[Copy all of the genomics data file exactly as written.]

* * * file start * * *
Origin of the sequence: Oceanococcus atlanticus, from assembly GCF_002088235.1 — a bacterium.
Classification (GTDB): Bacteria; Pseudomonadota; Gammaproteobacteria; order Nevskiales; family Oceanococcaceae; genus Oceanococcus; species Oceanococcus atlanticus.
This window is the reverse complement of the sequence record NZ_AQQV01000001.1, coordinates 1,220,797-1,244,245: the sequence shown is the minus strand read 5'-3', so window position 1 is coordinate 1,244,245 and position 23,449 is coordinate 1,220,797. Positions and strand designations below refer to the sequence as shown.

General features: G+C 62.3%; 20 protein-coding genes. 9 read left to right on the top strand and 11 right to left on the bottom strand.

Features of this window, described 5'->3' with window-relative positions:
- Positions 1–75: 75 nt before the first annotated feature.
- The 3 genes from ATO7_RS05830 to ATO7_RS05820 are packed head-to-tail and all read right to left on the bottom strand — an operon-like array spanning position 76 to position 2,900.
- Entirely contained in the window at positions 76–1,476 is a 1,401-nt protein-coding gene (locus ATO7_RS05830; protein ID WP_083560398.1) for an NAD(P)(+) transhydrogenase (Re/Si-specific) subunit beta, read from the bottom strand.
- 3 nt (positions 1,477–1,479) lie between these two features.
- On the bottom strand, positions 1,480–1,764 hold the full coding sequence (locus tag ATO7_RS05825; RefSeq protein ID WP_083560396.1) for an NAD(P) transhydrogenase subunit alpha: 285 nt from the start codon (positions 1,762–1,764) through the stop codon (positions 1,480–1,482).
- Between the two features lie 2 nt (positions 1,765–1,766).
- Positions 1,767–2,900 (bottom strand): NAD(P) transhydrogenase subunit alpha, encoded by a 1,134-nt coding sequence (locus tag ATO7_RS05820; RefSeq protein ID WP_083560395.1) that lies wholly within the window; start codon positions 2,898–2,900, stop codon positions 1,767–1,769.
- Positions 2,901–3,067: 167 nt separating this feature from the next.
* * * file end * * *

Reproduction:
Origin of the sequence: Oceanococcus atlanticus, from assembly GCF_002088235.1 — a bacterium.
Classification (GTDB): Bacteria; Pseudomonadota; Gammaproteobacteria; order Nevskiales; family Oceanococcaceae; genus Oceanococcus; species Oceanococcus atlanticus.
This window is the reverse complement of the sequence record NZ_AQQV01000001.1, coordinates 1,220,797-1,244,245: the sequence shown is the minus strand read 5'-3', so window position 1 is coordinate 1,244,245 and position 23,449 is coordinate 1,220,797. Positions and strand designations below refer to the sequence as shown.

General features: G+C 62.3%; 20 protein-coding genes. 9 read left to right on the top strand and 11 right to left on the bottom strand.

Features of this window, described 5'->3' with window-relative positions:
- Positions 1–75: 75 nt before the first annotated feature.
- The 3 genes from ATO7_RS05830 to ATO7_RS05820 are packed head-to-tail and all read right to left on the bottom strand — an operon-like array spanning position 76 to position 2,900.
- Entirely contained in the window at positions 76–1,476 is a 1,401-nt protein-coding gene (locus ATO7_RS05830; protein ID WP_083560398.1) for an NAD(P)(+) transhydrogenase (Re/Si-specific) subunit beta, read from the bottom strand.
- 3 nt (positions 1,477–1,479) lie between these two features.
- On the bottom strand, positions 1,480–1,764 hold the full coding sequence (locus tag ATO7_RS05825; RefSeq protein ID WP_083560396.1) for an NAD(P) transhydrogenase subunit alpha: 285 nt from the start codon (positions 1,762–1,764) through the stop codon (positions 1,480–1,482).
- Between the two features lie 2 nt (positions 1,765–1,766).
- Positions 1,767–2,900 (bottom strand): NAD(P) transhydrogenase subunit alpha, encoded by a 1,134-nt coding sequence (locus tag ATO7_RS05820; RefSeq protein ID WP_083560395.1) that lies wholly within the window; start codon positions 2,898–2,900, stop codon positions 1,767–1,769.
- Positions 2,901–3,067: 167 nt separating this feature from the next.